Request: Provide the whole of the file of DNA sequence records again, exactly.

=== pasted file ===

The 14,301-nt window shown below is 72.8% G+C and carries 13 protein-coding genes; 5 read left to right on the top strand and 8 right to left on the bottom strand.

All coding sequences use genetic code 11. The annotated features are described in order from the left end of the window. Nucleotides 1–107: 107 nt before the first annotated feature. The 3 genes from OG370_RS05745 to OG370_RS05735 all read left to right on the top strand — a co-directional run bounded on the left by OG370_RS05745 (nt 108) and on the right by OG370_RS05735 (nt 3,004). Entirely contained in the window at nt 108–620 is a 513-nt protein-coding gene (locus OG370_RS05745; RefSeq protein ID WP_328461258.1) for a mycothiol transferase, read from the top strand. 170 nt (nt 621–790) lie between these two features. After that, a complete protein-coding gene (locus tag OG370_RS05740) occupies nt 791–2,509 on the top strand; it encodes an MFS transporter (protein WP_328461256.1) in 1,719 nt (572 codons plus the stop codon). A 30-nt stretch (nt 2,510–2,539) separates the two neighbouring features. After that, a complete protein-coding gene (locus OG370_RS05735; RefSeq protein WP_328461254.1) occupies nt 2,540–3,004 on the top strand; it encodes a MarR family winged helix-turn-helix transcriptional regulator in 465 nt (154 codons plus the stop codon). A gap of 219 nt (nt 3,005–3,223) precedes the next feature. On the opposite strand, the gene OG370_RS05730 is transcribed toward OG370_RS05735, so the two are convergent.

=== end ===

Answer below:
The 14,301-nt window shown below is 72.8% G+C and carries 13 protein-coding genes; 5 read left to right on the top strand and 8 right to left on the bottom strand.

All coding sequences use genetic code 11. The annotated features are described in order from the left end of the window. Nucleotides 1–107: 107 nt before the first annotated feature. The 3 genes from OG370_RS05745 to OG370_RS05735 all read left to right on the top strand — a co-directional run bounded on the left by OG370_RS05745 (nt 108) and on the right by OG370_RS05735 (nt 3,004). Entirely contained in the window at nt 108–620 is a 513-nt protein-coding gene (locus OG370_RS05745; RefSeq protein ID WP_328461258.1) for a mycothiol transferase, read from the top strand. 170 nt (nt 621–790) lie between these two features. After that, a complete protein-coding gene (locus tag OG370_RS05740) occupies nt 791–2,509 on the top strand; it encodes an MFS transporter (protein WP_328461256.1) in 1,719 nt (572 codons plus the stop codon). A 30-nt stretch (nt 2,510–2,539) separates the two neighbouring features. After that, a complete protein-coding gene (locus OG370_RS05735; RefSeq protein WP_328461254.1) occupies nt 2,540–3,004 on the top strand; it encodes a MarR family winged helix-turn-helix transcriptional regulator in 465 nt (154 codons plus the stop codon). A gap of 219 nt (nt 3,005–3,223) precedes the next feature. On the opposite strand, the gene OG370_RS05730 is transcribed toward OG370_RS05735, so the two are convergent.